Here I posted both the finished piece and the progression that the figure took from sketch, digital inking, refined ink with color fill and the final painting. Enjoy.



Tuesday, June 9, 2009

Ghosts of Photoshop's Past

When I was in art school, they had not yet embraced the coming digital age. Thus, most of my education was focused on traditional media. My class had one half-semester of "digital illustration" where they tried to show us how to use Illustrator. It might have been version 3! Having never seen computers like this before, I was lost. There was no textbook and if I tried to keep notes I would not be able to see the teacher using a plethora of shortcut keys. I did not take to it well. Then, just before graduation, someone showed me the key basics of Photoshop. I was thrilled that I could scan in drawing and compose pages for a portfolio and not spend countless hours and money at Kinko's cutting and pasting and copying! Those were the days!! Then I started dabbling in making a picture right in Photoshop. Of course we had no wacom tablets then and drawing with a mouse was a no-go. I settled with scanning a drawing from my sketchbook and simply coloring it. Digital glazing I called it then since all I knew how to do was put down color and lower the opacity and repeat the steps until the picture was fully colored. Took me a long time too! The results seem to have been worth it tho since the fruits of that labor garnered me an entry into the Best of Ringling and a showing at the Society of Illustrators in New York for an illustration publication whose name escapes me now. Was fun and I was on my way towards a digital future. On a side note, I found it striking that when I graduated, I had two digital pieces that I would point out to interviewing employers and then years later when I returned to be the recruiter, the students were pointing out the one or two traditional pieces that were in their portfolio.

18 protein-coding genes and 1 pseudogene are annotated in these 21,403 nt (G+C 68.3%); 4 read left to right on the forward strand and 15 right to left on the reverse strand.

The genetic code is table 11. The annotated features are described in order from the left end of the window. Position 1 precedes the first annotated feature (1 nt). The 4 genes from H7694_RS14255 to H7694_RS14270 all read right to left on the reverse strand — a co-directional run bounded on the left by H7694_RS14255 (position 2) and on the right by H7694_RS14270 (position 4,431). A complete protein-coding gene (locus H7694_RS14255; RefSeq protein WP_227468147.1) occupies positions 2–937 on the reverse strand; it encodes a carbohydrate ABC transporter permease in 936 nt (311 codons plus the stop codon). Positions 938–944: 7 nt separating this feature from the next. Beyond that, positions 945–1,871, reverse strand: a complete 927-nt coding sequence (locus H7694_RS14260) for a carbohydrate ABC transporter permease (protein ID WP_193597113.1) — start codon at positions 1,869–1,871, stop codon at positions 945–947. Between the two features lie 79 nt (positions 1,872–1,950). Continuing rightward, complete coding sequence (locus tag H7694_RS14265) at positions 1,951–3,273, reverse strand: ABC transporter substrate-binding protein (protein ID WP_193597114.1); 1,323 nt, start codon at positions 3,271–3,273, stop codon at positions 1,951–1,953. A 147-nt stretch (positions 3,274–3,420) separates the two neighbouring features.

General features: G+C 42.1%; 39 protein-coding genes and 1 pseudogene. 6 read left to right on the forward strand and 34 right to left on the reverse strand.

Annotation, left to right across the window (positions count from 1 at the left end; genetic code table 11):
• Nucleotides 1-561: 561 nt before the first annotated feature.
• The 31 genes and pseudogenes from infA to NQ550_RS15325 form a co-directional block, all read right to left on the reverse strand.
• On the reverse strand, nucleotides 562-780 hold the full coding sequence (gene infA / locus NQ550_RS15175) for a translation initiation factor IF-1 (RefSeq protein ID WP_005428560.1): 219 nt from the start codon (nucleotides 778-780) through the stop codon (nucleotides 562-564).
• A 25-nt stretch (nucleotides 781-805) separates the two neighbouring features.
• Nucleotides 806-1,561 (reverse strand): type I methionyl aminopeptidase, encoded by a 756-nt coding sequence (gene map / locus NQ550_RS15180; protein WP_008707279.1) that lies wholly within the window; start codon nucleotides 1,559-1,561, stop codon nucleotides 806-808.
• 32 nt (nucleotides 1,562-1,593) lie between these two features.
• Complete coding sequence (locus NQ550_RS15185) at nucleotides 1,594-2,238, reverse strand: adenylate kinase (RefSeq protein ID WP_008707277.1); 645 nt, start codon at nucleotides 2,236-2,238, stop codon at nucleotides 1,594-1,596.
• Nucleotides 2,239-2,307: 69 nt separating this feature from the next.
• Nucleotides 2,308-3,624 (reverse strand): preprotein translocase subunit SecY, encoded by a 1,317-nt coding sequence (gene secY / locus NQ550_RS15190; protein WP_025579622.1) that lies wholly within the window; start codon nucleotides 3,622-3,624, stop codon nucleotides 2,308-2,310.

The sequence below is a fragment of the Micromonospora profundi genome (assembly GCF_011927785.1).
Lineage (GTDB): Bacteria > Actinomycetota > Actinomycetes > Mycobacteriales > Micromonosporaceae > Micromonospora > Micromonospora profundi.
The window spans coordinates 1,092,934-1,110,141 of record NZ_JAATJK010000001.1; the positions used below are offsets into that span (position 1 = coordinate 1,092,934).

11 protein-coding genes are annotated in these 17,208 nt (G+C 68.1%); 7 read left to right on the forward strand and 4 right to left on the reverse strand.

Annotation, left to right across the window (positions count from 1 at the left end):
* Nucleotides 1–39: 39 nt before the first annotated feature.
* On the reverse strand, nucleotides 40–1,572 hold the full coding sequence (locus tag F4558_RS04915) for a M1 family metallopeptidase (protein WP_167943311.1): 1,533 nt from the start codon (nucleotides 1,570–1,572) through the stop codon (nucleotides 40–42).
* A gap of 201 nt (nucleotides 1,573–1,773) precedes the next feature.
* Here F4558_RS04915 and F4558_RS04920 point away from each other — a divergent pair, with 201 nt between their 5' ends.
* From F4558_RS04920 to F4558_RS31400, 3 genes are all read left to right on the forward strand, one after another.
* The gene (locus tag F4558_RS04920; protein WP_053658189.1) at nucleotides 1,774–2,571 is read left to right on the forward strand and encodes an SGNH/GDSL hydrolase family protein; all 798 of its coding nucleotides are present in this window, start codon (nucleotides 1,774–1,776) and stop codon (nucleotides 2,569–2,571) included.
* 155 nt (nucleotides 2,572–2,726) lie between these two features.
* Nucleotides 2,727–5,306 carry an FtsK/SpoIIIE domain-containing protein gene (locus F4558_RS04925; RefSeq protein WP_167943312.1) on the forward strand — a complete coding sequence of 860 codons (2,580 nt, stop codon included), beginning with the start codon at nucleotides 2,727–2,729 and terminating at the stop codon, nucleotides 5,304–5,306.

Now recently being "pushed" into the freelance game, I have noticed that most everyone asks for a "consistent style". I, of course, have been more of a chameleon most of my career and it had served me well. Now, thinking I need to focus in, decided to re-visit some old pieces that no longer resemble any way in which I work now and revamp them to be more uniform. The first was,.......the first. I felt a little weird re-doing this piece but I also found it fitting that it should be the initial piece tackled. Now, I find nothing wrong with it still, it's really just the matter that I don't draw like this and I don't work like this anymore. Nor do I wish too. The original took me several days if not a week if I remember correctly. It was not eight hours a day for a week straight, but more like an hour or two here and there but about a week nonetheless. The revamp took about five hours straight. I hope you like it or can at least appreciate my thoughts on it.

Here is the original:



...and the new version.

Monday, June 1, 2009

Sampson (or is it Hercules??)

This was just a doodle in my sketch pad that was not even finished. I kinda liked how it looked so I scanned it in and began to play around with it in ArtRage. I cloned his arm to make two and pasted it all together and then just painted it quickly. A posting on the ArtRage forum had the background texture, so I downloaded it and threw it in there. Then I figured that I could just add all the little doodles from the sketchbook to go with it. Kinda makes up for the boring composition. No? Well who cares, it's just a sketch!!